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ACA Deadlines & Penalties

Complying with ACA Reporting Deadlines

In 2016, employers got an extra two months to distribute forms to employees, and three more months to file with the IRS. The extensions aren’t as generous for 2017, but employers still have an extra 30 days to get 1095 copies to employees. The paper and electronic filing deadlines remain the same.

The timeline for ACA reporting in 2017 is:


Due to Recipient

Paper Filing

Electronic Filing

1095-C Mar. 2 Feb. 28 Mar. 31
  Feb. 28 Mar. 31

Remember: Form 1095-C provides specific health coverage details for employees, while the 1094-C acts as proof that an applicable large employer met the IRS requirements and the employer shared responsibility provision.

About electronic filing … not only is it a more efficient way to file with the IRS (giving you another month to do so), but it’s required if you file at least 250 forms. So if you’re a bigger business filing 250 or more forms, understand that e-filing is your only option.

Avoiding Filing Penalties

Obviously, you must comply with ACA reporting requirements — or risk steep penalties. Penalties can apply for a variety of reasons:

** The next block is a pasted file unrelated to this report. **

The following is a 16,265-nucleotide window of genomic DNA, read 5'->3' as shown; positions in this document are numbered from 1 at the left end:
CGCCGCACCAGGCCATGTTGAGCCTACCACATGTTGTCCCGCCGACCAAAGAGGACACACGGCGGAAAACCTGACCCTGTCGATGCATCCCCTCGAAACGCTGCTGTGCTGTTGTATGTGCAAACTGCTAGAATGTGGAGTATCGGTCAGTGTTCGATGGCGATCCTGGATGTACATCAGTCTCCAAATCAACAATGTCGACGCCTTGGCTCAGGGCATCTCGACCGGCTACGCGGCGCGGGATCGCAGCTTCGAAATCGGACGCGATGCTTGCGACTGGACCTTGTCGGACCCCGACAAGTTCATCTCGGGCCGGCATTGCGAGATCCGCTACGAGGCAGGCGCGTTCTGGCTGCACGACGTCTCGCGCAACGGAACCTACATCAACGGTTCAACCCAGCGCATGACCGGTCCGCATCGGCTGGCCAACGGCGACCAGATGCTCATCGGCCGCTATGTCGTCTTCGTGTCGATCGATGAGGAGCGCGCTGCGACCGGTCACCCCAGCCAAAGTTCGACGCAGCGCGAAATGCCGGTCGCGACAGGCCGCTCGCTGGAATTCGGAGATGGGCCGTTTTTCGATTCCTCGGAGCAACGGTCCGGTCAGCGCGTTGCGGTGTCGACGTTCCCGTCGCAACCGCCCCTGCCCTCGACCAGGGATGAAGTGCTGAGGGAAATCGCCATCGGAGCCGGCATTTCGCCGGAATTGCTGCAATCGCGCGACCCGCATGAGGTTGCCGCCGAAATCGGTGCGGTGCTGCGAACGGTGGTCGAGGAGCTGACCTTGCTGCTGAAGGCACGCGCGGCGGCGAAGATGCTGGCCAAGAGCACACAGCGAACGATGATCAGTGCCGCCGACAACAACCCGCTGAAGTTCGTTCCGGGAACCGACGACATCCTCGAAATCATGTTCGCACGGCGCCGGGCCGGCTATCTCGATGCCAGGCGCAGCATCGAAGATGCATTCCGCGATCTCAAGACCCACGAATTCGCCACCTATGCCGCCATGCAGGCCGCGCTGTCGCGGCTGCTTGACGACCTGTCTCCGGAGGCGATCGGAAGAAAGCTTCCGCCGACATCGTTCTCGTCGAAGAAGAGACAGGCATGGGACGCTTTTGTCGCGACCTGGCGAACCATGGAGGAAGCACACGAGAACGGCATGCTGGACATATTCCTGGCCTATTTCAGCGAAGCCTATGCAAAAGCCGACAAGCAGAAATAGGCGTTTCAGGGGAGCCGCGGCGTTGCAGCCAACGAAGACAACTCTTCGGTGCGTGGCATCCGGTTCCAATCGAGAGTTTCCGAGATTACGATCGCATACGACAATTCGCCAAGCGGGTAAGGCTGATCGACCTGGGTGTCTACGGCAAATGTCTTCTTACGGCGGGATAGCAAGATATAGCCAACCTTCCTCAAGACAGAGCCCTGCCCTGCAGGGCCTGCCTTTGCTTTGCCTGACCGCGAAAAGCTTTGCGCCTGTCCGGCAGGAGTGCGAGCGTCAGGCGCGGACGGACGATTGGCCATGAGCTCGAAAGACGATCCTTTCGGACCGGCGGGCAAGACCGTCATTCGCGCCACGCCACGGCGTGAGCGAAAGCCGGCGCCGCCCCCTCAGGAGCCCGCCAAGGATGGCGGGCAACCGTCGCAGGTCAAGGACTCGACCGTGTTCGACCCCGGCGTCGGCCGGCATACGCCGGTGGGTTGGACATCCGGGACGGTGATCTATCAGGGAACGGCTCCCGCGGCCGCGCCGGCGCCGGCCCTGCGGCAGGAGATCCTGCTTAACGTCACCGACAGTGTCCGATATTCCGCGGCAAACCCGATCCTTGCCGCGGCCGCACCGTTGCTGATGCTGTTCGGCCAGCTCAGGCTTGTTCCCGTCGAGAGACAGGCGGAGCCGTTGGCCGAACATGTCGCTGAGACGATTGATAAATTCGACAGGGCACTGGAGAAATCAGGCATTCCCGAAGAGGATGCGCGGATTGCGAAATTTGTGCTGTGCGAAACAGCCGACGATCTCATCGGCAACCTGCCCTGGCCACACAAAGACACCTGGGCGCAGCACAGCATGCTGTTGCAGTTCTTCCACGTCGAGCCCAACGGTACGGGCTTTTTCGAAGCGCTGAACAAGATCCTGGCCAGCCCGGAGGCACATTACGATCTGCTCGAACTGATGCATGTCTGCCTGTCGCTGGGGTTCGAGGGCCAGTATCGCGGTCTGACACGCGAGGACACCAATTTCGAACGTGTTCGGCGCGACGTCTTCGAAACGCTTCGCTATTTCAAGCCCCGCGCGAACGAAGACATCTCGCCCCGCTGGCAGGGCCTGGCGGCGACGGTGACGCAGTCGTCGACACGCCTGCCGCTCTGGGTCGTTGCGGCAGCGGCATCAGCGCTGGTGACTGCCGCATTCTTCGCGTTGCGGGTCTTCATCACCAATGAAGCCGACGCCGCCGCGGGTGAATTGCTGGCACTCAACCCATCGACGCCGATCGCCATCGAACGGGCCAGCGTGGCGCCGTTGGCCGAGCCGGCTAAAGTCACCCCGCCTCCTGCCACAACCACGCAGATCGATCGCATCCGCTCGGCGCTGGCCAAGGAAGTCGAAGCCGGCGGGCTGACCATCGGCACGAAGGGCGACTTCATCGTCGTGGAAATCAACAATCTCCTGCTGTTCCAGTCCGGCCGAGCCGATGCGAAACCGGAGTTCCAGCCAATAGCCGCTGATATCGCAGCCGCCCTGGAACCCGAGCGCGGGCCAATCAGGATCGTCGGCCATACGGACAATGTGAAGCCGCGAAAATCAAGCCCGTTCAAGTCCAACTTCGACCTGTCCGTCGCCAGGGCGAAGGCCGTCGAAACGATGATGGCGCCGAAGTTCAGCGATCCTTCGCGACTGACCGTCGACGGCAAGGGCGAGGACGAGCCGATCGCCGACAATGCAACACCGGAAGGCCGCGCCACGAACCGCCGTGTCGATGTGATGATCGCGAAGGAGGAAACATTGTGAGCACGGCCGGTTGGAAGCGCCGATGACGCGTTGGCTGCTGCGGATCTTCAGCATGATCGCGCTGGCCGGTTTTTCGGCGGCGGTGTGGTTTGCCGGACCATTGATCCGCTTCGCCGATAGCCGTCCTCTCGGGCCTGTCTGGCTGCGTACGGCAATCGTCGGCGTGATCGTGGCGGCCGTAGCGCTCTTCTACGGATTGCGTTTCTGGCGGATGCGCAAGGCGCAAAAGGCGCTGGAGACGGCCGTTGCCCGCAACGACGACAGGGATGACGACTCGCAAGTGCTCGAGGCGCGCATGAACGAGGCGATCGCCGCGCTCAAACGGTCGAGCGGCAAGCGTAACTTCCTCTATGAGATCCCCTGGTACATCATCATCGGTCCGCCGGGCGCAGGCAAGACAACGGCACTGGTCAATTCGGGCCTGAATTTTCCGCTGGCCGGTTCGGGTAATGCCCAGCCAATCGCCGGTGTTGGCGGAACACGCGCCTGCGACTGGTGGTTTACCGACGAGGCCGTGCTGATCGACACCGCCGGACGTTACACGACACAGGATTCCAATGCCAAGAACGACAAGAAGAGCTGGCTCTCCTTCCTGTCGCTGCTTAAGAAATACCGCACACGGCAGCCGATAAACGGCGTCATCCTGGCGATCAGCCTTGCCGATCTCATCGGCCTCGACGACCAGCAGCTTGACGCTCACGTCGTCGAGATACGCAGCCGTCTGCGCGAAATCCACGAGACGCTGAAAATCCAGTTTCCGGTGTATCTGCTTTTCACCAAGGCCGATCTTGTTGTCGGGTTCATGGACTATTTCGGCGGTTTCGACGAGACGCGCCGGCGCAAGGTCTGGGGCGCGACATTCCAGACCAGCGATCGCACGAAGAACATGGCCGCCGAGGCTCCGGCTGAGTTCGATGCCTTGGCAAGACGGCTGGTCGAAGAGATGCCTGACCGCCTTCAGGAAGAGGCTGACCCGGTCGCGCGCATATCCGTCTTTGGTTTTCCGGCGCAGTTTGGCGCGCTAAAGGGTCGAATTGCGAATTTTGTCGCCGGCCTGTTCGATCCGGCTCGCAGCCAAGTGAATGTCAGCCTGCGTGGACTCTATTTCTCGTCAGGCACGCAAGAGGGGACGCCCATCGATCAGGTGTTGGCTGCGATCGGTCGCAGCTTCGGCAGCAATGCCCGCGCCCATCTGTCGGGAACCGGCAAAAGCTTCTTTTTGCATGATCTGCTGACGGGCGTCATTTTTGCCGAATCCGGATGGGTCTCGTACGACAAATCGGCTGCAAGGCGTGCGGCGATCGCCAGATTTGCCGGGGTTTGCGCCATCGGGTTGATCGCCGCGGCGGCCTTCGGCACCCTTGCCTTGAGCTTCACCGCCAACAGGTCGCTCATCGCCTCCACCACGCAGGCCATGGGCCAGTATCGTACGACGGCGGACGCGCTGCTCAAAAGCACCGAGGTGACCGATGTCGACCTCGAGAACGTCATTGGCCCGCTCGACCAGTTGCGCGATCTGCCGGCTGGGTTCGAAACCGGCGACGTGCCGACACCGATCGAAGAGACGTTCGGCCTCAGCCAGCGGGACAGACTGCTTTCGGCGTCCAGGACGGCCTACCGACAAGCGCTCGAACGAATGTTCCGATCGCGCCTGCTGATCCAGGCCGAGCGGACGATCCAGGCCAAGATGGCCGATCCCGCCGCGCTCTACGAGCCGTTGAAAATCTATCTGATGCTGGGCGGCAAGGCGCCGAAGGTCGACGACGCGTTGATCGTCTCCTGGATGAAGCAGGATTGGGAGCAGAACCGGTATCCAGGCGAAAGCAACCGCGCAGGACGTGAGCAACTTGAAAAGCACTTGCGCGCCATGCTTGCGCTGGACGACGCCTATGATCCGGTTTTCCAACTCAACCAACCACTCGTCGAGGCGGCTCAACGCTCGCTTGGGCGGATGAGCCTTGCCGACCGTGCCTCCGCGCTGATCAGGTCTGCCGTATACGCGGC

Failure to file
Failure to furnish recipient statements
Failure to file on time, and
Failure to file electronically when required to do so
(if filing 250 or more forms)

The IRS penalty for failing to file complete and accurate ACA forms by the deadline is $260 per form, with a maximum of about $3 million. Outright failure to distribute or file a 1905-C is twice as costly — a $500 fine per form — obviously, not something you want to mess around with. Please note that the IRS is offering “good faith transitional relief” from certain penalties in 2017, but only if you’ve made every effort to file correct forms according to the latest ACA reporting requirements.

Be Aware of the Employer Shared Responsibility Provision, Too

The IRS reporting deadlines aren’t the only dates employers need to heed. If you have 50 or more full-time (or full-time equivalent) employees, you must provide qualified health coverage to 95 percent of these employees to avoid liability under the ACA’s shared responsibility provision. This 95 percent requirement isn’t an average for the year, either, but for each month. If you below 95 percent for any given month, you’re at risk.

Shanna Wall, Esq.
Presented by: Shanna Wall, Esq.,
Compliance Attorney
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